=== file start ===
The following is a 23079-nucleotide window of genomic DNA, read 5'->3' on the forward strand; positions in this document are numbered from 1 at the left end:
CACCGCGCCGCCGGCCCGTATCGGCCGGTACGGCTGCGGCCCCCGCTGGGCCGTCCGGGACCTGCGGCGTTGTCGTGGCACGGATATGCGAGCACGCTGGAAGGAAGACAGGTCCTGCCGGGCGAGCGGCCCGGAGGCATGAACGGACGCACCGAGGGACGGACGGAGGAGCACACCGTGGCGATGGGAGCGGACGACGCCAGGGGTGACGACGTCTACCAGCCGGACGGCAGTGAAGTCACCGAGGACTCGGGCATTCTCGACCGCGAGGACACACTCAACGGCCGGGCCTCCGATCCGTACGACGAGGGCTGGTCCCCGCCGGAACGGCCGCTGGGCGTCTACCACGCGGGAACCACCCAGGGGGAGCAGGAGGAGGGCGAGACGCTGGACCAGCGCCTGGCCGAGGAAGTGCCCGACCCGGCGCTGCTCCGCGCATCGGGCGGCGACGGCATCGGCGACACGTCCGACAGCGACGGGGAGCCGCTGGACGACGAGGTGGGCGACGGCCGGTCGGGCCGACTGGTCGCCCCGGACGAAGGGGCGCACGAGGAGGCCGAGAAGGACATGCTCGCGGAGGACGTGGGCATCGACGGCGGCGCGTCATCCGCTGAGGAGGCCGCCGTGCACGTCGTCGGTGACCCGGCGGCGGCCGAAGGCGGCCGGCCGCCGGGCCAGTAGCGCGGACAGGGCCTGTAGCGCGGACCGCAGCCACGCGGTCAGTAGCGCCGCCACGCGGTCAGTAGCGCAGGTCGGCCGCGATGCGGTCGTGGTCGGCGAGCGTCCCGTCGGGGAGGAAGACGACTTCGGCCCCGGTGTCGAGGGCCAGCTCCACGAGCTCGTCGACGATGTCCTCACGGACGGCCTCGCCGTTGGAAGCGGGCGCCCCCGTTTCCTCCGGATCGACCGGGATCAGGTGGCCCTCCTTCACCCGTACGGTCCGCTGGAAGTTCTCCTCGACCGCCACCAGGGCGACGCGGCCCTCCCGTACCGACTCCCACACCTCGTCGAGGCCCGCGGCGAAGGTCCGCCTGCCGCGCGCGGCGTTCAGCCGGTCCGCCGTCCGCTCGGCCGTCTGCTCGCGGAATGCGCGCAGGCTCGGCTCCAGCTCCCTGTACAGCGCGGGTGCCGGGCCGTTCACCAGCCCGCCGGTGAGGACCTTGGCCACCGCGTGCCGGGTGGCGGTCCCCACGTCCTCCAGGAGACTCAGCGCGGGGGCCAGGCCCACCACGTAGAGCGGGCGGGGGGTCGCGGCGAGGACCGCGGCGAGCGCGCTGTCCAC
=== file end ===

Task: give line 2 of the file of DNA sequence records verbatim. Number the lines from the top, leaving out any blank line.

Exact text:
CACCGCGCCGCCGGCCCGTATCGGCCGGTACGGCTGCGGCCCCCGCTGGGCCGTCCGGGACCTGCGGCGTTGTCGTGGCACGGATATGCGAGCACGCTGGAAGGAAGACAGGTCCTGCCGGGCGAGCGGCCCGGAGGCATGAACGGACGCACCGAGGGACGGACGGAGGAGCACACCGTGGCGATGGGAGCGGACGACGCCAGGGGTGACGACGTCTACCAGCCGGACGGCAGTGAAGTCACCGAGGACTCGGGCATTCTCGACCGCGAGGACACACTCAACGGCCGGGCCTCCGATCCGTACGACGAGGGCTGGTCCCCGCCGGAACGGCCGCTGGGCGTCTACCACGCGGGAACCACCCAGGGGGAGCAGGAGGAGGGCGAGACGCTGGACCAGCGCCTGGCCGAGGAAGTGCCCGACCCGGCGCTGCTCCGCGCATCGGGCGGCGACGGCATCGGCGACACGTCCGACAGCGACGGGGAGCCGCTGGACGACGAGGTGGGCGACGGCCGGTCGGGCCGACTGGTCGCCCCGGACGAAGGGGCGCACGAGGAGGCCGAGAAGGACATGCTCGCGGAGGACGTGGGCATCGACGGCGGCGCGTCATCCGCTGAGGAGGCCGCCGTGCACGTCGTCGGTGACCCGGCGGCGGCCGAAGGCGGCCGGCCGCCGGGCCAGTAGCGCGGACAGGGCCTGTAGCGCGGACCGCAGCCACGCGGTCAGTAGCGCCGCCACGCGGTCAGTAGCGCAGGTCGGCCGCGATGCGGTCGTGGTCGGCGAGCGTCCCGTCGGGGAGGAAGACGACTTCGGCCCCGGTGTCGAGGGCCAGCTCCACGAGCTCGTCGACGATGTCCTCACGGACGGCCTCGCCGTTGGAAGCGGGCGCCCCCGTTTCCTCCGGATCGACCGGGATCAGGTGGCCCTCCTTCACCCGTACGGTCCGCTGGAAGTTCTCCTCGACCGCCACCAGGGCGACGCGGCCCTCCCGTACCGACTCCCACACCTCGTCGAGGCCCGCGGCGAAGGTCCGCCTGCCGCGCGCGGCGTTCAGCCGGTCCGCCGTCCGCTCGGCCGTCTGCTCGCGGAATGCGCGCAGGCTCGGCTCCAGCTCCCTGTACAGCGCGGGTGCCGGGCCGTTCACCAGCCCGCCGGTGAGGACCTTGGCCACCGCGTGCCGGGTGGCGGTCCCCACGTCCTCCAGGAGACTCAGCGCGGGGGCCAGGCCCACCACGTAGAGCGGGCGGGGGGTCGCGGCGAGGACCGCGGCGAGCGCGCTGTCCAC